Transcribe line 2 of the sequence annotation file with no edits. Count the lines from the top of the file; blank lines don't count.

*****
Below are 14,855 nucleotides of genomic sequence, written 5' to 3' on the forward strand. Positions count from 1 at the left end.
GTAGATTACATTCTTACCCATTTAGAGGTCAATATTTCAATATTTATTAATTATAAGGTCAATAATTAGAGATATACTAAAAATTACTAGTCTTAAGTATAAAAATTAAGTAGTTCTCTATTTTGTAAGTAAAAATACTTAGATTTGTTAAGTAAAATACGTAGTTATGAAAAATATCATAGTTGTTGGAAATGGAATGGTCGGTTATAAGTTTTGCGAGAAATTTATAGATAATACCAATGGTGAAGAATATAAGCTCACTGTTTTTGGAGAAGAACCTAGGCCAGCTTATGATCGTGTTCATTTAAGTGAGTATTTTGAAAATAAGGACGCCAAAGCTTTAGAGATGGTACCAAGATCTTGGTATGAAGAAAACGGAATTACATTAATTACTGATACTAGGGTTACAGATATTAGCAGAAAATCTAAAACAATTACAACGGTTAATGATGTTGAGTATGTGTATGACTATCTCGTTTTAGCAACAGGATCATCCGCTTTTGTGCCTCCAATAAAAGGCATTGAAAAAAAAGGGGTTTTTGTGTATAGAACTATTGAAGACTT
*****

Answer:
GTAGATTACATTCTTACCCATTTAGAGGTCAATATTTCAATATTTATTAATTATAAGGTCAATAATTAGAGATATACTAAAAATTACTAGTCTTAAGTATAAAAATTAAGTAGTTCTCTATTTTGTAAGTAAAAATACTTAGATTTGTTAAGTAAAATACGTAGTTATGAAAAATATCATAGTTGTTGGAAATGGAATGGTCGGTTATAAGTTTTGCGAGAAATTTATAGATAATACCAATGGTGAAGAATATAAGCTCACTGTTTTTGGAGAAGAACCTAGGCCAGCTTATGATCGTGTTCATTTAAGTGAGTATTTTGAAAATAAGGACGCCAAAGCTTTAGAGATGGTACCAAGATCTTGGTATGAAGAAAACGGAATTACATTAATTACTGATACTAGGGTTACAGATATTAGCAGAAAATCTAAAACAATTACAACGGTTAATGATGTTGAGTATGTGTATGACTATCTCGTTTTAGCAACAGGATCATCCGCTTTTGTGCCTCCAATAAAAGGCATTGAAAAAAAAGGGGTTTTTGTGTATAGAACTATTGAAGACTT